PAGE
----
Wednesday, September 24, 2008
“Rachel,” Robert burst into our Ugandan hotel room as I was finishing the day at my computer. “Do you want to meet Anna, a 140-year-old widow?”
“Yes. I was just talking with Pastor Amos and he says she lives in his village. Even when he was a young boy she was very old. And he believes she is around 140 years old.”
I grabbed my phone and dialed our Uganda partner, Pastor Ruth. “Pastor Amos says there is a 140-year-old widow in his village. Do you think that is true?”
“What is my schedule like tomorrow? Do I have time to see her?”
“The Honorable Lydia will be at the hotel to meet you at eight. We have a meeting with the Red Cross at ten and at mid-day we have to go see Rayne at the deaf school. I think after that we should all go see this 140-year-old woman.”
My busy day seemed to move at a snail's pace as I eagerly awaited our meeting with Anna and prayed she would still be alive by the time we got there. When we finally arrived Pastor Amos asked Robert and I to stand back as he went to prepare her for her White visitors. Sometimes people who have not seen White people are frightened but Anna said it was okay and came from her hut to meet us. She was so tiny—maybe about three feet tall and frail. Her large eyes had a film covering and she reached out bony flour saturated hands in greeting. The left side of her dress was torn exposing her skeletal shoulder. Her gaunt face held lines and wrinkles yet her skin appeared to be stretched tightly, making her teeth leap forward as though they were too big for her mouth. She walked with no cane and her handshake was strong.
A quick glance inside her crumbling hut revealed she was in the middle of cooking. Her battered pans and crude cooking utensils made us glad we had new saucepans for her and seeing her delight when we presented them along with a lantern and food really made our day.
Our little group sat on the ground with Anna and Pastor Amos informed her I was interviewing widows and would like to hear her story.
She said: “My house is falling down and when it rains I get wet. I always fear the rain because my house leaks. I have no blanket and the rats crawl over me at night. All my children are dead. I cannot remember stories from the past.”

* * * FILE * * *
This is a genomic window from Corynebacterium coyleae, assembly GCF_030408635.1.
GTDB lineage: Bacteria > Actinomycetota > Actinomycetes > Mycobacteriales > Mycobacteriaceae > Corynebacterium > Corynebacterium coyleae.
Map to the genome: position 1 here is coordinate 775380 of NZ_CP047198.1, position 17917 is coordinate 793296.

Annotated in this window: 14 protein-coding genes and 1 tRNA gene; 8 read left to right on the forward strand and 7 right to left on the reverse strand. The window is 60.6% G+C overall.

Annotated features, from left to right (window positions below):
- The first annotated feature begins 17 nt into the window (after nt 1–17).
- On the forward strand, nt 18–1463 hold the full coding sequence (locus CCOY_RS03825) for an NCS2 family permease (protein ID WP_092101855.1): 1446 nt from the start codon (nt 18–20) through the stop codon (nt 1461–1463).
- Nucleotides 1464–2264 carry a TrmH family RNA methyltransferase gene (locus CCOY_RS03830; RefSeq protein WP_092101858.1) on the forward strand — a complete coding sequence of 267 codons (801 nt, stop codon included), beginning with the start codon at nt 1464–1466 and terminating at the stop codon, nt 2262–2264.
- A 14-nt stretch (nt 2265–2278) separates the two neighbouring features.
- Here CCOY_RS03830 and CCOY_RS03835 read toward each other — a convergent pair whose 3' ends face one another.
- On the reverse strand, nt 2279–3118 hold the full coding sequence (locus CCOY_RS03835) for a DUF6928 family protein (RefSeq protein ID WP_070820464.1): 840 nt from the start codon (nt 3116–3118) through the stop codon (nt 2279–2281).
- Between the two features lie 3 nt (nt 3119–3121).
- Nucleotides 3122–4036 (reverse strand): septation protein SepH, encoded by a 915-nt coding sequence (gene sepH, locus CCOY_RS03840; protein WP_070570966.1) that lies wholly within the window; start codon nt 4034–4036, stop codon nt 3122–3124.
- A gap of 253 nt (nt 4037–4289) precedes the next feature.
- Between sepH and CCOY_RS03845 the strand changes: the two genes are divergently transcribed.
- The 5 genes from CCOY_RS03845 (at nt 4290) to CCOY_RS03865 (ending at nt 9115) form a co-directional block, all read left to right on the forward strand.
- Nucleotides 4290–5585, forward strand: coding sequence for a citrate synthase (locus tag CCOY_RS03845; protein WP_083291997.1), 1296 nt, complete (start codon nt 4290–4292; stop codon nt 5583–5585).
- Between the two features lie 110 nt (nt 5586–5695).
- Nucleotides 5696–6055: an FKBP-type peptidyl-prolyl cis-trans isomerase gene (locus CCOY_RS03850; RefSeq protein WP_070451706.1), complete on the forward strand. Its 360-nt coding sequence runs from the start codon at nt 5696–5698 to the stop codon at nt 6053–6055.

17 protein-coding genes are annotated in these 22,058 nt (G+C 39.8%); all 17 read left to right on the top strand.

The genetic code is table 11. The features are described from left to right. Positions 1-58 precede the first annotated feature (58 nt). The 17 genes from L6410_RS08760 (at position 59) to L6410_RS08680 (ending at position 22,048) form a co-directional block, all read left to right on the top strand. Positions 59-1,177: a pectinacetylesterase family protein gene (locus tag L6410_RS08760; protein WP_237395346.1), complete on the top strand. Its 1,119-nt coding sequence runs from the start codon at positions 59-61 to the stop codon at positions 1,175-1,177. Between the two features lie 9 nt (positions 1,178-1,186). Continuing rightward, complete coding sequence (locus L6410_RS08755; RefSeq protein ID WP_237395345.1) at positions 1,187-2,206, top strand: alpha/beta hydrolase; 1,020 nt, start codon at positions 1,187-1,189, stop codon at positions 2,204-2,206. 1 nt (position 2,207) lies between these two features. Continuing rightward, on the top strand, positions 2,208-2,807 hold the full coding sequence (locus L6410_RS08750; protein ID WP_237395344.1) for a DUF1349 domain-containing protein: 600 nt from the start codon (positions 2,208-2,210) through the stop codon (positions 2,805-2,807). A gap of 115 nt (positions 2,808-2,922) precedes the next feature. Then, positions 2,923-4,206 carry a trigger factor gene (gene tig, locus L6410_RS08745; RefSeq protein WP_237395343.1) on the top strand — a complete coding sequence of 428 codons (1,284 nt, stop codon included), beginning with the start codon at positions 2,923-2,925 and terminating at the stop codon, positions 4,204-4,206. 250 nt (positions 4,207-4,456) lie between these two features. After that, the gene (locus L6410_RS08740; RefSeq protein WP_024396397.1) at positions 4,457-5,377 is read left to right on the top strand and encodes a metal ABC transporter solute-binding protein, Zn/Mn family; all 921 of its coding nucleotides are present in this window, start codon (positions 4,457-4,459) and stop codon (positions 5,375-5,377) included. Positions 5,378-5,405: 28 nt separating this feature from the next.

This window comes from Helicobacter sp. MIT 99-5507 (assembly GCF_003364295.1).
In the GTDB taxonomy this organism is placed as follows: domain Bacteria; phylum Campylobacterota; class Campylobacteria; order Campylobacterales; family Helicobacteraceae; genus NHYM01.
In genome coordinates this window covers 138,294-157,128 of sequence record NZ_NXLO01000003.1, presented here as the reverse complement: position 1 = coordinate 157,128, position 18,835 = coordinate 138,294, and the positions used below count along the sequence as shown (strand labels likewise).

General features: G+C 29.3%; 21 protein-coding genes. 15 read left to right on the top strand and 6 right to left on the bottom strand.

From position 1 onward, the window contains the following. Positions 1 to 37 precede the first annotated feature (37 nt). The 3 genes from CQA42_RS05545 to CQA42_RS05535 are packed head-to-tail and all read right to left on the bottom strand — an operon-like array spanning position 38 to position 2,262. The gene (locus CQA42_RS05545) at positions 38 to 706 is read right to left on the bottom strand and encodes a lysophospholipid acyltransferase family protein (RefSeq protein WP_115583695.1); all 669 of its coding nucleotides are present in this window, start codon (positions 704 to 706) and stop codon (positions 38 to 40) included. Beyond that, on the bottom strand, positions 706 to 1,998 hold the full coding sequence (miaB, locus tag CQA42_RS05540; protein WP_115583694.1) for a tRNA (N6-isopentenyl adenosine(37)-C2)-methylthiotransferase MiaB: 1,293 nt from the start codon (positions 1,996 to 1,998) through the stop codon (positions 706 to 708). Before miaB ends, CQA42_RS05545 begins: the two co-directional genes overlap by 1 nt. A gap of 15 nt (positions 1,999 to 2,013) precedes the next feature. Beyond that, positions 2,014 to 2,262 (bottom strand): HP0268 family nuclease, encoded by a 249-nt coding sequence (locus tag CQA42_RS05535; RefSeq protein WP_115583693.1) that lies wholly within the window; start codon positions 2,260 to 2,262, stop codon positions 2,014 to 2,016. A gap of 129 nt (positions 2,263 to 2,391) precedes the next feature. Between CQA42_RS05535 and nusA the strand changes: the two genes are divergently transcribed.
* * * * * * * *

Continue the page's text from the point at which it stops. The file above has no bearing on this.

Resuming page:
Pastor Amos suggested that as we build a relationship with Anna the past will come to mind so I turned off my tape recorder and enjoyed the moments.
Robert placed his sunglasses on Anna and she seemed to be at ease wearing them while we chatted.
I brought out a doll as I had done for other elderly women thinking she would get pleasure from it as the others had. She said: “Please don’t give me that Mzungu (White) baby. I’m too old to take care of this baby and the rats will eat her.”
“This baby is not real. She is just a toy to hold.”
Anna had no idea as to what a doll is so our explanations were in vain. She kept handing the doll back saying: “Please. The rats will eat this baby.”
I offered the doll to a girl standing nearby and assured Anna, “this girl will take care of the baby.”
Pastor Amos asked, “Do you know Jesus?”
“I remember Jesus.”
Rising to her knees she shook her finger at her curious neighbors as they circled her. “See how much Jesus loves me? All of you who ridicule me and despise me—do you see these people who have come from far to look for me? Sometimes when I cook my food and lie down to rest and when I wake someone has eaten my food. Now. See how much Jesus loves me and don’t torture me anymore.”
Standing Anna began to dance and shout and thanked God for visiting her.
Since Robert and I would be leaving Uganda the next day I pressed money into Pastor Ruth’s hand and begged her to return as soon as possible with blankets, sheets and a mattress for Anna. She promised she would and they would continue to check on Anna making sure she had food and anything else she needed.